The Laurel High School Career & Technical Center in partnership with C Spire, Mississippi State University’s Center for Cyber Education, and Jones College is now offering a course for 11th grade students interested in working as a software developer.
“After students from Laurel High School participated in coding competitions at the University of Southern Mississippi and showed great interest and skill in that area, we began investigating what type of class we could offer here at our Career & Technical Center,” said CTC Director Jeannine Agee. “When we heard about the partnership with C Spire, Mississippi State University and Mississippi Department of Education, we knew that we had to be a part of this exciting collaboration.”
The program consists of four courses during the students’ last two years of high school and six more courses at the community college level. With the proper schedule configuration in high school, students can graduate with up to 27 credit hours at their local community college and several industry certifications. Additionally, students will be on track to complete an Associate of Applied Science degree at their local community college within one year of high school graduation. Students will then be prepared to enter the work force as a junior-level software developer at companies across the south like C Spire and FedEx.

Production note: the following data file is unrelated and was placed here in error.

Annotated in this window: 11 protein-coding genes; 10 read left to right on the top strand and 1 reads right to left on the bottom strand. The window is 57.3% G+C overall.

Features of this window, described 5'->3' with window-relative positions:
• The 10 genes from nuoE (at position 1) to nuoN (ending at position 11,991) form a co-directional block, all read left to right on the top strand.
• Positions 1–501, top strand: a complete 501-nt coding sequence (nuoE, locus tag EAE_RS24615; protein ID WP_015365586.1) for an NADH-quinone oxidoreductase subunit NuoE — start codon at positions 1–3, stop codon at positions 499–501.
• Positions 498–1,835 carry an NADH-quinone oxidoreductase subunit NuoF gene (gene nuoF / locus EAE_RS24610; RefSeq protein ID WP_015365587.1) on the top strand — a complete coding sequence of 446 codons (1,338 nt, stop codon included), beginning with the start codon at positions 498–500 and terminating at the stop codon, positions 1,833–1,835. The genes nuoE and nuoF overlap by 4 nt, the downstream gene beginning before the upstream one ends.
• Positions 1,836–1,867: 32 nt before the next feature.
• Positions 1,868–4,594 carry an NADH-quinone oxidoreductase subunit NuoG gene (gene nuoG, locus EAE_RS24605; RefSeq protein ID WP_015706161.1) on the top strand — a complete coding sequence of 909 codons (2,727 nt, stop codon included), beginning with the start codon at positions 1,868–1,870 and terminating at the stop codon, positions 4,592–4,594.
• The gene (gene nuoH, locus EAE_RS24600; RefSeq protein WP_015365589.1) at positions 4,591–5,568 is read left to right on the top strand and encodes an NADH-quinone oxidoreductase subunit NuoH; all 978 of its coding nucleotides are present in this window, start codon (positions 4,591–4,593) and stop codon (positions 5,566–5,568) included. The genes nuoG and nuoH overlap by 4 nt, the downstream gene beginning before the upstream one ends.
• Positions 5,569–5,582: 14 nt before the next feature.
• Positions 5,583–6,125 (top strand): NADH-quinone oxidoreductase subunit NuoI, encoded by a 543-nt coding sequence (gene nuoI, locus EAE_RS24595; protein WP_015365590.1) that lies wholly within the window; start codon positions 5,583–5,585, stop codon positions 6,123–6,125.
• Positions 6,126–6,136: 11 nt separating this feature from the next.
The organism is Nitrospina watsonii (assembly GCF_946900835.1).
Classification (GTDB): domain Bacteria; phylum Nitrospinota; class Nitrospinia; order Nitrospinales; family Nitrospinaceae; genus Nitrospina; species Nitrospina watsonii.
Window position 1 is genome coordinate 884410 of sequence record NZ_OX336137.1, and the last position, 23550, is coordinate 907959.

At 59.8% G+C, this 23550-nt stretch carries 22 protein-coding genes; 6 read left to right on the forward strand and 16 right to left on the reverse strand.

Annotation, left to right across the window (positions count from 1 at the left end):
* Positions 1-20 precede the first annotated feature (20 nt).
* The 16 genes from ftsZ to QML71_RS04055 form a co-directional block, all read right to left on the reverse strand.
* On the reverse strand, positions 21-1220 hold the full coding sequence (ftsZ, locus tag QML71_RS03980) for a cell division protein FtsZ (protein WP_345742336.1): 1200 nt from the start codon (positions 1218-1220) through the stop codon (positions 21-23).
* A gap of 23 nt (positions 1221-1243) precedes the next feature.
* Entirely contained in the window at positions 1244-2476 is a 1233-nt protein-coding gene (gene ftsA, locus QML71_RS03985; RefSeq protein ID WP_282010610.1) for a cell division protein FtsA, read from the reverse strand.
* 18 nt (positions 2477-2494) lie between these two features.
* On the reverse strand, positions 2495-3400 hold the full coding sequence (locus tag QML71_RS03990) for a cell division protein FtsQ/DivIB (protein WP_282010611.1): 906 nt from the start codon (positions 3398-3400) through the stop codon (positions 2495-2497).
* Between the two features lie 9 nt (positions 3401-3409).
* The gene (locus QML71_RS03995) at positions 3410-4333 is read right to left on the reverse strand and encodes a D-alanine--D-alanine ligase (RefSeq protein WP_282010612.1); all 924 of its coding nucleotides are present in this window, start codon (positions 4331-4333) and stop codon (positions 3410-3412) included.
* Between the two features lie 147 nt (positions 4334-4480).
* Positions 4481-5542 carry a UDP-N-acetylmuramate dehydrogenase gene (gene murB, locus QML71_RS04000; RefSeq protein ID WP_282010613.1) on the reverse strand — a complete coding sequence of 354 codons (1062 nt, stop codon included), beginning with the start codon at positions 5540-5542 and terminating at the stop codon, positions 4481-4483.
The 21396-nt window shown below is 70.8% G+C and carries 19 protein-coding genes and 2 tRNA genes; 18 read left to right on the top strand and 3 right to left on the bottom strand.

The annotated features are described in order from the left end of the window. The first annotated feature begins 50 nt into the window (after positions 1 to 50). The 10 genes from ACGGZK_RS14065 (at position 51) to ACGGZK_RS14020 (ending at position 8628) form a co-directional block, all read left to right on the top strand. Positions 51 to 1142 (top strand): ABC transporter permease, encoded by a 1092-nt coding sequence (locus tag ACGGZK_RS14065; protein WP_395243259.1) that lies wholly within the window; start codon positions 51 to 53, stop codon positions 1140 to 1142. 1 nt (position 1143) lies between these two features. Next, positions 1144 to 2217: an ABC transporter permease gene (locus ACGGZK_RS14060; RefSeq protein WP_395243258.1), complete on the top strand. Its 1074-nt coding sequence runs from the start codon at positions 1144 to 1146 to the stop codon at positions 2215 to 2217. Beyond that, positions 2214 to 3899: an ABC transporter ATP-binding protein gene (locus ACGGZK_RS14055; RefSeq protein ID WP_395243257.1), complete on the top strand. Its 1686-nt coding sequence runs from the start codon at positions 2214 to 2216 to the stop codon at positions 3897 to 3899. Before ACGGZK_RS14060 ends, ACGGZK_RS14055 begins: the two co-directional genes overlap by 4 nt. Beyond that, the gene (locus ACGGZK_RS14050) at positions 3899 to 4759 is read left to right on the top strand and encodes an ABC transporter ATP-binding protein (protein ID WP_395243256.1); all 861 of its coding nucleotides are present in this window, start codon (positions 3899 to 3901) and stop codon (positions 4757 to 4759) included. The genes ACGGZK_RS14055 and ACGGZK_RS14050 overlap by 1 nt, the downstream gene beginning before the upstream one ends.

Information released by the program stated that there are currently more than 500,000 open computing jobs in the U.S. in all areas, from health care to banking and entertainment.
“Computer science skills are becoming a necessary part of every career field - not just at technology firms. Farming, health care, transportation and every other career path is being impacted by computer science,” Agee said. “Our students need these skills to be informed, productive citizens as well as competent employees. Our goal is to target students who will be successful on the software development pathway.”
Through partnership with Jones College, the CTC is able to offer a hybrid program where someone from the college comes to meet with the students twice a week and the remainder of the coursework is completed online.
“Because individuals with this type of knowledge and experience can make more money working as software developers as opposed to a high school teacher’s salary, we had to look at a way to form a partnership where our students would have access to high quality instruction from someone with profound experience and knowledge in the area of software development,” Agee said. “We are thankful to Jones College for making this happen for our students.”